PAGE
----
All patients received SBRT. Until 2015, vacuum couch and low-pressure foil (Medical Intelligence GmbH, Schwabmünchen, Germany) ensured immobilization. Since then, abdominal compression was used. When needed, further movement reduction was achieved by administering oxygen to the patient or using abdominal pressure. Before 2010, patients received a conventional computed tomography (CT) for treatment planning, since then 4D-CT were acquired additionally to account for tumor motion adequately. Setup verification was accomplished by onboard cone-beam CT (CBCT) before irradiation.
For all treatment concepts, both organs at risk (OAR) and gross tumor volume (GTV) were defined in the contrast-enhanced treatment planning CT. In 30 (9.5%) cases, positron emission tomography (PET) imaging was performed additionally. The planning target volume (PTV) resulted from the GTV with an additional margin of 5–10 mm. In cases where a 4D-CT was acquired the tumor (GTV) was delineated in all breathing phases resulting in an internal target volume (ITV); the PTV resulted then from the ITV + 5 mm. Additionally, a margin up to 5 mm was added, resulting in the PTV. SBRT was delivered with a Clinac Trilogy linear accelerator (Varian Medical Systems, Palo Alto, CA, USA). The pulmonary lesions were treated with a median dose and dose per fraction of 35 Gy (range: 14–60.5 Gy) and 8 Gy (range: 3–20 Gy) to the surrounding isodose.
For better comparison of the transmitted doses, we calculated the BED10iso and BED10PTVmean doses, assuming an a/ß of 10. BED10iso is calculated from the 60% isodose level, BED10PTVmean from the mean PTV dose. The median BED10iso was 33.0 Gy (range: 11.2–126.0); the median BED10PTVmean dose was 106.7 Gy (range: 29.1–258.9).
Follow-up and patient-reported outcome (PRO)
Patients were enrolled in a tight follow-up regimen with the first follow-up after 6–8 weeks, including contrast-enhanced CT as well as clinical assessment. Further examinations were scheduled after 3 months during the first year, and in 6 to 12-months intervals thereafter depending on the prognosis or as clinically needed. All decisions about further therapies were made on an interdisciplinary basis. Symptoms and toxicity before SBRT and during follow-up were graded according to CTCAE scores (Common Terminology Criteria for Adverse Events, Version 4.03). Depending on their time of occurrence, symptoms were assigned to one of the following observation intervals: acute symptoms (up to 6 months after SBRT), late symptoms (6–24 months after SBRT), and long-term symptoms (> 2 years after SBRT). To complete long-term follow-up, we acquired PRO via web, mail, or telephone. The questions focused on current side effects after SBRT and the actual medical condition, including worsening or improvement of symptoms. We used the German items of PROCTCAE™ (Patient-reported Outcome for Common Terminology Criteria for Adverse Events), developed by the NCI (National Cancer Institute) . Also, information about recent imaging results and further treatment procedures after SBRT were reported. To avoid bias and remembering problems, we explicitly asked for incidences during the last week, as Mendoza et al. suggested .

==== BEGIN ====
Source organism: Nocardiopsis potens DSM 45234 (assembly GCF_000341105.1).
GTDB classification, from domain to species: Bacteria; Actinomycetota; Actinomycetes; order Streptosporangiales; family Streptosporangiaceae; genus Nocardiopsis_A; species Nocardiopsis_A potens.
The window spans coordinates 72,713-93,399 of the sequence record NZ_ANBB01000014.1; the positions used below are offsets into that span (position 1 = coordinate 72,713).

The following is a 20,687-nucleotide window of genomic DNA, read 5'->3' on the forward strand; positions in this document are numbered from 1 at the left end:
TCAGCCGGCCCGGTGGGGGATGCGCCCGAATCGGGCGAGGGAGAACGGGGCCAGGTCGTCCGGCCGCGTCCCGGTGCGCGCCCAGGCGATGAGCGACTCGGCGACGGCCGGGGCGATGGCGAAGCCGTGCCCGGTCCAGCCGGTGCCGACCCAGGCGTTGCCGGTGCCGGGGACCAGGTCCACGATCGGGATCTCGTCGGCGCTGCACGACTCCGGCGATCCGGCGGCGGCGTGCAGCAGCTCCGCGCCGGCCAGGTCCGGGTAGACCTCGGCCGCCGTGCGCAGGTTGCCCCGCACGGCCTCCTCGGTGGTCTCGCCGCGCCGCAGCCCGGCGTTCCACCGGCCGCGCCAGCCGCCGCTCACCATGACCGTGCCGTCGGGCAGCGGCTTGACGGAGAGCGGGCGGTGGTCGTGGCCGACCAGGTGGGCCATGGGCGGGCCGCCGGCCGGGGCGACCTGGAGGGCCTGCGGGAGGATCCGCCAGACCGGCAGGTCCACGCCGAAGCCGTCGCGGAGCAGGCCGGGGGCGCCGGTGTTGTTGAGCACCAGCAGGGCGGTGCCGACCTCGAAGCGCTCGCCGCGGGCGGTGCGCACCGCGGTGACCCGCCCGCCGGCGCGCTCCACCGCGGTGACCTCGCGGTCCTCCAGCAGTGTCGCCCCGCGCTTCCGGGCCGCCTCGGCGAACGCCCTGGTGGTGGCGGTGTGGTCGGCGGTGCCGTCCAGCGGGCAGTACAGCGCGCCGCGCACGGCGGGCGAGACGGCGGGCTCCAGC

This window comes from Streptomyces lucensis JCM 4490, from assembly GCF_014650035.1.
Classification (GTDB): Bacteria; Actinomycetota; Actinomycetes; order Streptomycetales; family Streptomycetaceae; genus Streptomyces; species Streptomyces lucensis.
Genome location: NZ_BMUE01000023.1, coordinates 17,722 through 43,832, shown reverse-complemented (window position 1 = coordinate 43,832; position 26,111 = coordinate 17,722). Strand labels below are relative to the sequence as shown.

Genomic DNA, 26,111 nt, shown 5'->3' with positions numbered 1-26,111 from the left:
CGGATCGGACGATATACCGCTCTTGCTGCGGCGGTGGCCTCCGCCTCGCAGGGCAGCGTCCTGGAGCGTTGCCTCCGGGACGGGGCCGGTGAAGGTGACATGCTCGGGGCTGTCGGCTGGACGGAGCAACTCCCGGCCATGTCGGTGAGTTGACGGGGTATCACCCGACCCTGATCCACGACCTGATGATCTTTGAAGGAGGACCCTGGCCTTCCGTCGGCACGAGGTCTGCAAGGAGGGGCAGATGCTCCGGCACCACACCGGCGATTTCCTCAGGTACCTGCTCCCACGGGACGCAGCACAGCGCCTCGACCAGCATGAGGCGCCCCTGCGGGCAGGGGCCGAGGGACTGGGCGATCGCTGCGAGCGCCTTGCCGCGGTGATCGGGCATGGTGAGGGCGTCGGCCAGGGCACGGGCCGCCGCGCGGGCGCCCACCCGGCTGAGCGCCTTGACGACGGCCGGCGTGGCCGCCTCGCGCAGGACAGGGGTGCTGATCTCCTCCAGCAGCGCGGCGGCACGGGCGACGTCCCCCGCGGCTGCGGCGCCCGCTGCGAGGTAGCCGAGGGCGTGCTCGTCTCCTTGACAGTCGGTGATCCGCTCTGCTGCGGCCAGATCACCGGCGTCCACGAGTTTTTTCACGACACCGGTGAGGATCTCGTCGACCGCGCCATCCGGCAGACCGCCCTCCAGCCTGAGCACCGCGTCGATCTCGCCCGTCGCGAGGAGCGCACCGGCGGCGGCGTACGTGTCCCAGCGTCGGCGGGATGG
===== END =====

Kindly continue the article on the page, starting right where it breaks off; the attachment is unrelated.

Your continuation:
During the last 1.5 years of monitoring, we added PRO assessment to our follow-up routine. We sent an invitation to a web-based survey questionnaire to all living patients whose last visit was more than 6 months ago (n = 39). Patients living abroad were not contacted. If a patient did not submit the online survey, a paper-based version of the questionnaire was sent via mail. If patients also did not respond to the letter, we phoned them and inquired them personally based on the questionnaire.
Statistical calculations were performed using SPSS Statistics v25 (IBM, USA). If patients received multiple treatments, only the first treatment (n = 219) was used for the calculation of overall survival (OS) and distant progression (DP). DP was defined as progression outside the lung. Local control (LC) was calculated for all lesions (n = 316). OS was calculated from the last treatment day until death or last follow-up; DP/LC from the last treatment day until the date of distant/local progression or until death or last follow-up.
OS, DP, and LC analyses were based on the Kaplan–Meier method using the log-rank test; Cox regression was used for univariate and multivariate analyses. The following prognostic factors were analyzed: age, gender, Karnofsky Performance Score (KPS), GTV, PTV, PET imaging before treatment, previous chemo, previous external irradiation, number of pulmonary metastases, absence of extrathoracic metastases, controlled primary tumor, primary tumor type, as well as chemotherapy (CHT) between diagnosis of lung metastases and SBRT. We used receiver operating characteristic (ROC) statistics to determine thresholds for grouped variables. A p-value < 0.05 was considered as statistically significant. For patients with multiple follow-ups during one observation interval, we counted the highest CTCAE grade of symptoms/side effects and the lowest KPS.
Table 2 provides data on OS, DP, and LC. Median follow-up was 16.5 months (range: 0–14.5 years). Median OS was 27.6 months (95% Confidence Interval (CI): 22.8–32.4), median DP was 17.4 months (95% CI: 9.2–25.6), mean LC was 135.1 months (95% CI: 123.5–146.7) as median was not reached.